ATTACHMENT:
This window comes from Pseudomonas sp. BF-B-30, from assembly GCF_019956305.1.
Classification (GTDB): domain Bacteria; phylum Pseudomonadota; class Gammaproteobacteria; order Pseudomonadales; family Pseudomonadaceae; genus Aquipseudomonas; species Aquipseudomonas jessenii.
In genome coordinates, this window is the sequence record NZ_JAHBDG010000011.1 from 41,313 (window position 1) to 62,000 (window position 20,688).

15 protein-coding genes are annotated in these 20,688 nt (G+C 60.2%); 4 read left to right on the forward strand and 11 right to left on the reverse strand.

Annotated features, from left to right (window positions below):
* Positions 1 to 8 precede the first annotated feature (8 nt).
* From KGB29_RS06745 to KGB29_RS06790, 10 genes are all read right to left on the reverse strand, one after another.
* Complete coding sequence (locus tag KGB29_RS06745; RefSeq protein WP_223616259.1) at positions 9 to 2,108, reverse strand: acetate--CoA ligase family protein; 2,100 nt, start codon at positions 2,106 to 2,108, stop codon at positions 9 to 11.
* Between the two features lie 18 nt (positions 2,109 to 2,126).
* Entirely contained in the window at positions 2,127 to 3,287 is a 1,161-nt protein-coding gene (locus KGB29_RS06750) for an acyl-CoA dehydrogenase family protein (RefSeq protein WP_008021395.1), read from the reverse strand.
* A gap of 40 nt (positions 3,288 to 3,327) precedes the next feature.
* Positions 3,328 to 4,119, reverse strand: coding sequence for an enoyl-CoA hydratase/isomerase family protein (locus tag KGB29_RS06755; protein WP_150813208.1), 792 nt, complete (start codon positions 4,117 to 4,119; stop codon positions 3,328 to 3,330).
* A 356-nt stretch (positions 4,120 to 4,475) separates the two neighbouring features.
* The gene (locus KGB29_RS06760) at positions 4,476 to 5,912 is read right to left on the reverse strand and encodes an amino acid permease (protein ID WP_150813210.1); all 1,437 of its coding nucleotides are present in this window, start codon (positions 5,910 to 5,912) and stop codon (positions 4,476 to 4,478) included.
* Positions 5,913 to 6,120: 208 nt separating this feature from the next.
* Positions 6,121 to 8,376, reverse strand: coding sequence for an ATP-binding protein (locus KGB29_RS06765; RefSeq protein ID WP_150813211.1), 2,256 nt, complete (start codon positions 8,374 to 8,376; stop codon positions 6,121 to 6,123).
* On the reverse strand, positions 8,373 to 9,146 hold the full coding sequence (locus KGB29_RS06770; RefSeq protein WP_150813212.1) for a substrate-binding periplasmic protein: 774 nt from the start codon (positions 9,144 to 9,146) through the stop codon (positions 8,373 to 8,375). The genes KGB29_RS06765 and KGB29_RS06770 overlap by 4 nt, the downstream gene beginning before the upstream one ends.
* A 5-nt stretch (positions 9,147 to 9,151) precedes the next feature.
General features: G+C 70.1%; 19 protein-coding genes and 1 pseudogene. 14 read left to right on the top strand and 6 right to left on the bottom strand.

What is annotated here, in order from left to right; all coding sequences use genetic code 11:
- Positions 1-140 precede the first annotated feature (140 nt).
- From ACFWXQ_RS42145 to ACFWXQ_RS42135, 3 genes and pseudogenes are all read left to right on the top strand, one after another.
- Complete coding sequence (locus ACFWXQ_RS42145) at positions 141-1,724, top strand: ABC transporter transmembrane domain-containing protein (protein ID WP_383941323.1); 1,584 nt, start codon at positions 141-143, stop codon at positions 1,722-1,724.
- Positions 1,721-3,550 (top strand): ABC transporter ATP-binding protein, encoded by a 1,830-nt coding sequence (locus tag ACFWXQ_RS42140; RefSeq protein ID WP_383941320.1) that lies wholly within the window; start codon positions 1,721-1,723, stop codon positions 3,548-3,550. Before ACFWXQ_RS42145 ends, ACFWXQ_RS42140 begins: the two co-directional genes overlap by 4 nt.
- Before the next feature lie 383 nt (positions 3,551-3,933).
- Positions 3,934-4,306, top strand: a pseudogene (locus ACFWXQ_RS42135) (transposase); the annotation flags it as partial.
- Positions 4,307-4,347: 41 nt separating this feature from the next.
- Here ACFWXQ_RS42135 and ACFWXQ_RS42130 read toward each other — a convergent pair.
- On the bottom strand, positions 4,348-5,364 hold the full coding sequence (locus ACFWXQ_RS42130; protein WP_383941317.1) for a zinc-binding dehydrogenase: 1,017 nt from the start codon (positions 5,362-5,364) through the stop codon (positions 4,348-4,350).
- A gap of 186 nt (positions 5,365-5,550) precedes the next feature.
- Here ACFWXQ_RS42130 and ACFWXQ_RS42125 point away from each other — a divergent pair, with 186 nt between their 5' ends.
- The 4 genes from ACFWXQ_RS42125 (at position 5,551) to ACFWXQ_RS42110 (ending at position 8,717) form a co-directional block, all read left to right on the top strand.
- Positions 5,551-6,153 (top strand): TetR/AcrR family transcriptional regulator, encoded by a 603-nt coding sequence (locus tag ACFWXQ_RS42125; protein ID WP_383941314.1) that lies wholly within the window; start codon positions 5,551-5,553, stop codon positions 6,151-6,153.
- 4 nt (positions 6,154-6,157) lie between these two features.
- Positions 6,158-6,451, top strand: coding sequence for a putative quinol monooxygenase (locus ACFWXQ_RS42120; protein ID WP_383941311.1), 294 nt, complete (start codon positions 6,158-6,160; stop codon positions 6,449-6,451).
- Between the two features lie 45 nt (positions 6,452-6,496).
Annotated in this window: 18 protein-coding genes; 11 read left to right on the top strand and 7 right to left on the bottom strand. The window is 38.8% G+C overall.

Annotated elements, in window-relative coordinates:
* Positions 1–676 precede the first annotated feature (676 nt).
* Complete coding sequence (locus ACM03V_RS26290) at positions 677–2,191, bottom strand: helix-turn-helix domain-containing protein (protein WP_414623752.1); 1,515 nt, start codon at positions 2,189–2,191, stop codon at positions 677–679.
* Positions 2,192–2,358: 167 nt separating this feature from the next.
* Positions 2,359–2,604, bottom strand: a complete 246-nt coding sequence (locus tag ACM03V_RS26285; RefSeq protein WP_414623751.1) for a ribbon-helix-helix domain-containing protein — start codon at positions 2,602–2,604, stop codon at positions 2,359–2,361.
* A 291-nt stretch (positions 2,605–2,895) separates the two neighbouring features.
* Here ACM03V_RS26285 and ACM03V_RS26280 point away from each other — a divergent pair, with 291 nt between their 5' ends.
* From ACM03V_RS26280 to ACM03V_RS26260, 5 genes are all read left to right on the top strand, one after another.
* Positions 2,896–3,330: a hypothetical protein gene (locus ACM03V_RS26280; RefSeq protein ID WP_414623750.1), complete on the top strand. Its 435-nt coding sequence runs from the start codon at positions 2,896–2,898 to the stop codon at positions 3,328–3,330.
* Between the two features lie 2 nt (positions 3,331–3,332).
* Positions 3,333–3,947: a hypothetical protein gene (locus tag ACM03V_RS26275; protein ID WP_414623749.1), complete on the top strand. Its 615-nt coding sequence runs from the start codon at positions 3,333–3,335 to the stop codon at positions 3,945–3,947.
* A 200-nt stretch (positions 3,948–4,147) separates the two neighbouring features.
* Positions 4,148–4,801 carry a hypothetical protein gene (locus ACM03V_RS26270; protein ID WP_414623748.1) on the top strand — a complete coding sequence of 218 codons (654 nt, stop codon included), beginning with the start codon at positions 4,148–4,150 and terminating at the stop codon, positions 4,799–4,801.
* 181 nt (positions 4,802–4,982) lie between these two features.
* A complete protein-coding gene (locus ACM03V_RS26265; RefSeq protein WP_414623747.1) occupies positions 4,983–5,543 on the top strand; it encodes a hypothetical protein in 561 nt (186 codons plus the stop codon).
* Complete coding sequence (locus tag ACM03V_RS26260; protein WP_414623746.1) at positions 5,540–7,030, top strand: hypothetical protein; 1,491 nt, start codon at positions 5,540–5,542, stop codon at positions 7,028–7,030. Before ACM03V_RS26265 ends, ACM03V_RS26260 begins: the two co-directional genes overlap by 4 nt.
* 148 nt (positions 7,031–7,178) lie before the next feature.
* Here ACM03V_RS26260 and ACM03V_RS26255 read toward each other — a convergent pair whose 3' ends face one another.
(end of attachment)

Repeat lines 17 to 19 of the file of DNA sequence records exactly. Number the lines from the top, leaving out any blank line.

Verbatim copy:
* On the reverse strand, positions 8,373 to 9,146 hold the full coding sequence (locus KGB29_RS06770; RefSeq protein WP_150813212.1) for a substrate-binding periplasmic protein: 774 nt from the start codon (positions 9,144 to 9,146) through the stop codon (positions 8,373 to 8,375). The genes KGB29_RS06765 and KGB29_RS06770 overlap by 4 nt, the downstream gene beginning before the upstream one ends.
* A 5-nt stretch (positions 9,147 to 9,151) precedes the next feature.
General features: G+C 70.1%; 19 protein-coding genes and 1 pseudogene. 14 read left to right on the top strand and 6 right to left on the bottom strand.